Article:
Each morning, Christel Ellsberg makes her way through downtown Raleigh, headed to work.
She enters the Raleigh Denim Workshop, a cavernous atelier in the warehouse district, where the Triangle-based fashion company handcrafts its popular jeans.
Head down at her workstation, she blends in with her hip young colleagues, but at age 81, she could easily be the grandmother of most of her co-workers. And with more than six decades of apparel experience under her belt, she possesses skills almost unheard of in today’s fashion industry.
Ellsberg learned to sew from her grandmother as a small child in East Prussia, a German territory along the Russian border.
“My grandmother said, ‘If you learn how to sew you’ll always have a job,’ and she was right,” she says.
At the end of World War II, Stalin’s army advanced into East Prussia. Machine gun-wielding soldiers appeared at the front door of Ellsberg’s family home, driving the clan to flee to Berlin before their house was burned.
During her teens, Ellsberg did an apprenticeship in Berlin, learning custom tailoring techniques. At age 20, she left Germany with $30 in her pocket, speaking no English. She resettled in Canada.
“I got a job and I picked up and went from there,” she says. “I learned how to make patterns and work production and worked in different factories.”
After a few years in Canada, Ellsberg relocated to the United States and started working in a dress factory before taking a job at Levi’s.
Levi Strauss, Raleigh Denim
Ellsberg found her niche with the venerable jeans maker. She became only the second pattern maker for the company, creating patterns for scads of jeans styles.
“Jeans pretty much became my specialty,” says Ellsberg. “Not many people know how to make jeans. As the fashion production industry left this country, so did all the skills, and there were very few left who could make patterns.”
Ellsberg worked for Levi’s for several years and eventually found her way to North Carolina, working for a New York-based apparel company with an outpost in Zebulon. Not long after losing her job there on the cusp of the recession, Ellsberg heard about a small jeans-making startup in Raleigh.
“My hairdresser said, ‘There’s a company here in Raleigh that makes jeans,’ and I didn’t think he knew what he was talking about and I didn’t believe him,” she says. “But he brought me a story about the company, so I decided to contact them. I met with Victor (Lytvinenko, co-owner of Raleigh Denim), he took my resume and I was there the next day. I could tell that they could certainly use help.”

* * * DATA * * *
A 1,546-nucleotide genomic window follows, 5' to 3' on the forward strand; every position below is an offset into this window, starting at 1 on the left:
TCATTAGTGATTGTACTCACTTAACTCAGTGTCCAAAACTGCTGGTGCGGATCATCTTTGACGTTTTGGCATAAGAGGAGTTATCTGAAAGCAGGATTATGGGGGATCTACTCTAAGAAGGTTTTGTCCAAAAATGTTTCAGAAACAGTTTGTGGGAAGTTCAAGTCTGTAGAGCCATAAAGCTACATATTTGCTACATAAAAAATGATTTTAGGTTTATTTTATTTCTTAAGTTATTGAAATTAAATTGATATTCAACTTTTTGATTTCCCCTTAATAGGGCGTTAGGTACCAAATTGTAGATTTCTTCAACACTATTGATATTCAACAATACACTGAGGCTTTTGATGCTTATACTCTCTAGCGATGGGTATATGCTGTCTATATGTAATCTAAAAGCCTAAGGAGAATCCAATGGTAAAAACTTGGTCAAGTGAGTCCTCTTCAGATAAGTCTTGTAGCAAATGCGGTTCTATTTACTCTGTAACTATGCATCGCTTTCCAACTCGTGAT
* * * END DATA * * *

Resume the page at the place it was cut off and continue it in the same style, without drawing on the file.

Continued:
Nearly a decade later, Ellsberg still works part time for the company as a production pattern maker. She works mornings at the brand’s downtown workshop, overseeing the pattern-making and production process.
“That’s where you really need to know production – every machine, how to sew, how to train operators; it’s not just making a little pattern,” she says.
Stylish coats for pups
Once she leaves Raleigh Denim each day, Ellsberg goes to her second job: Working on her dog coat line, Ilkare, from her Raleigh home.
Ellsberg launched the collection as a way to flex her creative muscles and have a little fun with her pattern-making skills. The fleece-lined coats, available at ilkare.com and at local Phydeaux pet stores, come in a variety of sizes for everything from pint-sized pups to extra-large pooches.
“I just didn’t want the dog to be cared for and be warm, I also wanted him to look good,” she says. “I think I was correct because it certainly sells.”
Ellsberg’s coats come in fashion-forward colors and patterns – everything from a Burberry-style plaid to a colorful Navajo print. She approaches the design and fabric selection process similarly to her work on human clothing, choosing colors and patterns that reflect current fashion trends.
“I just fall in love with fabric,” she says. “This season I’m going to experiment a little bit with prints and do raincoats, too.”
She spends the warmer months toiling to execute new ideas and build inventory for the fall and winter season so that customers can order directly from her and receive their coats within a day or two.
Ellsberg often thinks of her grandmother’s advice as she builds her business. While most of her peers have settled into leisurely retirement, she has no intention of slowing down and instead has plans to grow Ilkare.
“I only have so much time; I do have to sleep on occasion, but I like this a lot better,” she says with a laugh. “I cannot even imagine sitting at home and doing nothing. It’s enjoyable; I don’t know anything else because I’ve always worked and I will continue doing work. It’s just simply fun to me.”